Monday, August 19, 2013

Food Allergy ID Card and Back-To-School Info Sheet

By Kelley Lindberg

I dropped my baby off at his first day of school today.

He’s in ninth grade.

He didn’t want the traditional picture in front of the school. He didn’t want the kiss goodbye. He didn’t want me anywhere near the school, him, his friends, or the planet.

The first day of school isn’t quite the big deal it was for him on his first day of kindergarten, somehow.

But he’s still my baby, and I got him to sit still for a photo in the front seat of the car, at least.

I also had to go into the school (although I used a different entrance, so he didn’t have to be seen with me, so that was marginally acceptable), because I had to drop off his medicine kit and medical action plan at the front office.

In his medicine kit, I include two epinephrine auto-injectors (EpiPens or Auvi-Qs), some antihistamine tablets, and a laminated card I made that has his photo, emergency instructions, and emergency contact information.

If you’d like to add a similar card to your child’s epinephrine kit, I’ve uploaded a template here: FoodAllergyFeast’s Food Allergy ID Card. You should be able to click on the photo, and it will load as a Word document. Then you can insert your own information. It’s two pages – if you print them back-to-back, the generic info about anaphylaxis should line up to print on the reverse side of the card. If not, just print both pages, use double-stick tape to line them up back-to-back, then have them laminated together at your local copy shop. If it doesn’t all line up right, feel free to use my template as an example, and create your own. (Many thanks to Michelle Fogg of UFAN for designing the original ID card.)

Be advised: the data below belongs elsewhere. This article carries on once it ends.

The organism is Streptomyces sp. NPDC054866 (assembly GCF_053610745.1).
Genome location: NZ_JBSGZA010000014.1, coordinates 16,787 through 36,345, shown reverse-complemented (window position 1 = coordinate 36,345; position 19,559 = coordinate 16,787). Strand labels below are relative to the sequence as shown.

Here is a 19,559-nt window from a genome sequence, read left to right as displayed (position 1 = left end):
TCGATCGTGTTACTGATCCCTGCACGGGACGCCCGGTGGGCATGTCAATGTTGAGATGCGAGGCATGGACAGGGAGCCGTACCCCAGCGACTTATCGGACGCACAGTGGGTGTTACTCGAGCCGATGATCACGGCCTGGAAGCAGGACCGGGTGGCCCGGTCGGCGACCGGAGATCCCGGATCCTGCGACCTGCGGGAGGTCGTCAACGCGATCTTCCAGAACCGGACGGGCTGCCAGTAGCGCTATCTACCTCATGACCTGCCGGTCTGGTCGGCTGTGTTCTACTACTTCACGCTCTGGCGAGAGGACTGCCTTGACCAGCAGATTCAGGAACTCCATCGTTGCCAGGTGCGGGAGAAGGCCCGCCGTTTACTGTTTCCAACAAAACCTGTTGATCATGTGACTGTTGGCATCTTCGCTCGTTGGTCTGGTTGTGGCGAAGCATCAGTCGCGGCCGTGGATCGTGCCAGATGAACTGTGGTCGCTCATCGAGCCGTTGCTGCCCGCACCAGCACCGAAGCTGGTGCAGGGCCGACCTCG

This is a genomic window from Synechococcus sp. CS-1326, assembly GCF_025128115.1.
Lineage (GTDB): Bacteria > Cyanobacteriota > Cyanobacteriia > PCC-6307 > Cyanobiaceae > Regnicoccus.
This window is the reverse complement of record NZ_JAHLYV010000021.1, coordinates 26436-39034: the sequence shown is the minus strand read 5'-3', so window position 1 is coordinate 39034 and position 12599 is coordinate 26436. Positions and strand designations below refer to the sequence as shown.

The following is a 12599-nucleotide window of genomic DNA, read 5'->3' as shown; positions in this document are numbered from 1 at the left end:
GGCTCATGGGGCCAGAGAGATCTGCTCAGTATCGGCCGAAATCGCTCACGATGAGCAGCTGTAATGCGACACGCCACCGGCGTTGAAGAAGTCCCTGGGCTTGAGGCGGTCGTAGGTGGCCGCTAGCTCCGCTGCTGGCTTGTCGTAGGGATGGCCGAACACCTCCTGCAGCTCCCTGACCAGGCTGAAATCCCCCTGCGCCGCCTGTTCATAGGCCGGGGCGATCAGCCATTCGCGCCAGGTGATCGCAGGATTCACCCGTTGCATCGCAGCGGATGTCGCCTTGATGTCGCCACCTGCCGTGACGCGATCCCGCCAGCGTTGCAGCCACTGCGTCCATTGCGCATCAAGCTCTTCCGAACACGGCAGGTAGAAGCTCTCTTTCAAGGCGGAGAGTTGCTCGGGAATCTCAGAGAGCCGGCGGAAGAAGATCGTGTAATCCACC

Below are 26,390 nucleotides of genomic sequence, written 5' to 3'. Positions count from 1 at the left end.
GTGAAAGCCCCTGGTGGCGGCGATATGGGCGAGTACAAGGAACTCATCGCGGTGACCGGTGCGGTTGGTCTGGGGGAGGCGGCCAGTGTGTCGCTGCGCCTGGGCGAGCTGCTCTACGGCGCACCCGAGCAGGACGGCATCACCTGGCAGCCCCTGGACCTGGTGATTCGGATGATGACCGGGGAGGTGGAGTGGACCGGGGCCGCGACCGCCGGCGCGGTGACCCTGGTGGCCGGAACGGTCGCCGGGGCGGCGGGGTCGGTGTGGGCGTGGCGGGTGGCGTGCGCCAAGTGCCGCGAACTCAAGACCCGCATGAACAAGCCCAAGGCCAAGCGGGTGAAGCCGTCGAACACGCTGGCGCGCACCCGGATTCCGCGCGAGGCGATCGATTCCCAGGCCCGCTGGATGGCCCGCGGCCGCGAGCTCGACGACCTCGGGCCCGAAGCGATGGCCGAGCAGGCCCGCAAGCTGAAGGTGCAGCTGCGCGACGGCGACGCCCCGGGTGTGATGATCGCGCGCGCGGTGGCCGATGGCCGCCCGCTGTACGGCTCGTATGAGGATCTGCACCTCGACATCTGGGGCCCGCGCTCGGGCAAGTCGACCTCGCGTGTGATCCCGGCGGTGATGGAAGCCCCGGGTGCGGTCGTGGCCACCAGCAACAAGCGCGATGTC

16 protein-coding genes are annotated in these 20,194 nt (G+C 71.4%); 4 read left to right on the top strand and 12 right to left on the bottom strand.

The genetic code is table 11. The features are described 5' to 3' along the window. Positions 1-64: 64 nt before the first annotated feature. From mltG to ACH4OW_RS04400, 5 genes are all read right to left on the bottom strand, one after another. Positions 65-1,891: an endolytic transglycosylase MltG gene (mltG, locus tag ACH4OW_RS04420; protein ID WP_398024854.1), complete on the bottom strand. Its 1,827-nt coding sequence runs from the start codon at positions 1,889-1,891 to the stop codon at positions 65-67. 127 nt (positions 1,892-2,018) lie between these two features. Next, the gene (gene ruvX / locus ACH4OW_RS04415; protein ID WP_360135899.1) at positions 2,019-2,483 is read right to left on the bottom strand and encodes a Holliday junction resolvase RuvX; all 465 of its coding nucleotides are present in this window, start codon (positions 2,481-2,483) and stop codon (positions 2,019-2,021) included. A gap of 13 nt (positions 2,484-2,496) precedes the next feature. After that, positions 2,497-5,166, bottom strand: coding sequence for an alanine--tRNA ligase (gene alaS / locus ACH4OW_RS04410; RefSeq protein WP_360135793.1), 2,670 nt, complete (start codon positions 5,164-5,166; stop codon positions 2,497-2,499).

And here’s a sheet I create every year and give to my son’s teachers, the lunchroom manager to hang in the kitchen, and the front office (and if we had a school nurse, I’d give one to him/her, too): FoodAllergyFeast’sFood Allergy School Emergency Sheet.

If these links don't work, email me and I'll send them directly to you: kjplindberg (at)

I hope your child’s back-to-school experience is full of hugs and laughter. (I plan to get my hugs later this evening, when no one is watching. He might not need them anymore, but I sure do!)


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